Students and Resilience During the Pandemic

By Stephanie Filio, M.Ed., author of Responding to Student Trauma: A Toolkit for Schools in Times of Crisis

Students and Resilience During the Pandemic

It’s a strange time. We are sad about our lives being on hold, and yet we have enjoyed time with ourselves in a way that wasn’t possible before. We are moving but standing still; we are hurrying to wait. My students report that they both miss school incredibly but also kind of love having first bell in pajamas. My teachers report that they have seen a new side to students as students attend video classes and chat together with fewer social divides. Despite all the sadness that COVID-19 has brought, it seems there are some silver linings among the tears.

Resolving the good and bad of an international pandemic gets to the heart of the power of resilience. How do we bottle up the power of what our students are experiencing this year and help them take it with them through the next phases of their journeys? We work through our current crisis highlighting their accomplishments (big and small) and empower them to take agency over the things they can control.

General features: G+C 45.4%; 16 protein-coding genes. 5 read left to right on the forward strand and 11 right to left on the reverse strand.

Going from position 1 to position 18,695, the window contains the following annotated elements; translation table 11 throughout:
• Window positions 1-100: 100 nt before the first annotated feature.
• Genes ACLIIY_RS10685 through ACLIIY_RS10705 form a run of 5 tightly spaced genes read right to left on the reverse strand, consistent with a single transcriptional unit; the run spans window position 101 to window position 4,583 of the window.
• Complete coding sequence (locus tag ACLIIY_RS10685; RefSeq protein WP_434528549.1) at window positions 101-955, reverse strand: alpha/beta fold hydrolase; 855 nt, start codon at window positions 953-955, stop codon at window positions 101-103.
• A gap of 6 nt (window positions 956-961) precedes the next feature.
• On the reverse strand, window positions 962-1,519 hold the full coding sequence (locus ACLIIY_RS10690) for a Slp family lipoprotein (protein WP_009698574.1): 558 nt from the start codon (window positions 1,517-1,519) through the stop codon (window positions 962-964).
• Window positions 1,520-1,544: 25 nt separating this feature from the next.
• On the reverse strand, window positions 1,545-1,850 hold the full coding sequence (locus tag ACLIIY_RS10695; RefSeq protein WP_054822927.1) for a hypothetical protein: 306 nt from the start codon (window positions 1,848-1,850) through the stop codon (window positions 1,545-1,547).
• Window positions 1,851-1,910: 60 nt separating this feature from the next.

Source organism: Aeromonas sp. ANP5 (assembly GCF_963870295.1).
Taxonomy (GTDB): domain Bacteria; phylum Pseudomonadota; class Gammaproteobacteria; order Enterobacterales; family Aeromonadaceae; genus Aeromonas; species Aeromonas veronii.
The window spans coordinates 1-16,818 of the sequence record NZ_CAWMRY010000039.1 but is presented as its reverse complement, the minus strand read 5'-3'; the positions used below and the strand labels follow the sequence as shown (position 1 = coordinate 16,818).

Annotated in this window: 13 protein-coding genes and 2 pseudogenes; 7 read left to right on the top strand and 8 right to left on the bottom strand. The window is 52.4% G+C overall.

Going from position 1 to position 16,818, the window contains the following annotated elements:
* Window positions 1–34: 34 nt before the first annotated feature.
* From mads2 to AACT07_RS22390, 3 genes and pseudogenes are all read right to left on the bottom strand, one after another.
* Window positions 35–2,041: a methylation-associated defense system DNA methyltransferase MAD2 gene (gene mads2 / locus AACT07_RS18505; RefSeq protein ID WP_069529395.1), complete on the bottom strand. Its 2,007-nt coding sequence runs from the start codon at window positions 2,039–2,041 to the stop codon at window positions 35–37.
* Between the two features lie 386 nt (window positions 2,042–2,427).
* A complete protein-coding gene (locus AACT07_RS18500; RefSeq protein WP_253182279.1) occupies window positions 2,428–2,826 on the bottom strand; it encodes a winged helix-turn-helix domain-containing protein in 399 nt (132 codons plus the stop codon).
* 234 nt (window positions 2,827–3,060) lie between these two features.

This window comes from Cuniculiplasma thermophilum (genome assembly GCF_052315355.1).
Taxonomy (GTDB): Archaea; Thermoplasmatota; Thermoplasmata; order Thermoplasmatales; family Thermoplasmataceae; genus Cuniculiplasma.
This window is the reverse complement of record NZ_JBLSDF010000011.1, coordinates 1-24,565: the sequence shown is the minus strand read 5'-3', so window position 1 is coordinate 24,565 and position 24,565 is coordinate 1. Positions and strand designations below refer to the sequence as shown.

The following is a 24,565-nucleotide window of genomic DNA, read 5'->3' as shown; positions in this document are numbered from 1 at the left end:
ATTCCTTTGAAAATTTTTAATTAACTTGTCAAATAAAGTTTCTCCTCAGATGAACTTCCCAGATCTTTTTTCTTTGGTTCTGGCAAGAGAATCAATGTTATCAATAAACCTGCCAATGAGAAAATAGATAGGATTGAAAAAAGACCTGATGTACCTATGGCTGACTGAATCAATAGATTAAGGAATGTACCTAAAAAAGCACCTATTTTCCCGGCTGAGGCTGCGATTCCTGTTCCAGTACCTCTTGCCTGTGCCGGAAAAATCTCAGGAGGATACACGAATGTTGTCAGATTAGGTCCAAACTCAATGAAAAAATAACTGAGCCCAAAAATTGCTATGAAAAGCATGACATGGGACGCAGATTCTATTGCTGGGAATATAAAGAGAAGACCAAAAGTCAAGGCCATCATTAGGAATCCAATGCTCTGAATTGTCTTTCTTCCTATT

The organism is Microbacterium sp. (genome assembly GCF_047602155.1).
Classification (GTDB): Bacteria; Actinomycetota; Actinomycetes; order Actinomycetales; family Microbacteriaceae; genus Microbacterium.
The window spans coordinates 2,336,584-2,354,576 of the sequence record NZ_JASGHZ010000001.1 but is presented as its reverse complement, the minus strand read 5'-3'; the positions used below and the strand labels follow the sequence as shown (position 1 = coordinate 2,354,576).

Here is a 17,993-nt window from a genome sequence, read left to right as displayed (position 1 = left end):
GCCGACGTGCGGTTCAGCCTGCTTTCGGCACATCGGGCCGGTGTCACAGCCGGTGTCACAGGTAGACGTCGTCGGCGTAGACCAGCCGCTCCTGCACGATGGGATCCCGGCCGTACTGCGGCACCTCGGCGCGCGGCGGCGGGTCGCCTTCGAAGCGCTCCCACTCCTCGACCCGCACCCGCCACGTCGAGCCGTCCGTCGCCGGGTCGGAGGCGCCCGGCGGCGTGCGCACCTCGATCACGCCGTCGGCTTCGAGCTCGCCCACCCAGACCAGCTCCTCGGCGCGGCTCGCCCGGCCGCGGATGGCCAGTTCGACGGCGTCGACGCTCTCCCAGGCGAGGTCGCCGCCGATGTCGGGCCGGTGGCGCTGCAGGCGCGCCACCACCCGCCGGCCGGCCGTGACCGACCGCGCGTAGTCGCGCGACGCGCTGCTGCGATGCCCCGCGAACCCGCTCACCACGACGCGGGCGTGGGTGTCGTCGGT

In all we have seen this year, the ability for people to adapt has by far been the most amazing thing to witness. We have endured difficulties back-to-back until our heads spun, but here we are still standing together. Within this, our students have even learned new skills to get through their “new normal.” Before the shutdown, how many students were taught to:

  • wake themselves up
  • stay home alone
  • maneuver through multiple digital classes
  • adhere to strict health guidelines
  • remember new safety protocols
  • operate a digital video service
  • create a classroom environment at home

The answer? Very few! But students have adapted and have proven themselves to have a strength that adults rarely give them credit for. Our students need, and deserve, to know that this type of resilience is not because of the pandemic; it was already there, waiting to be exercised.

Risk and Reward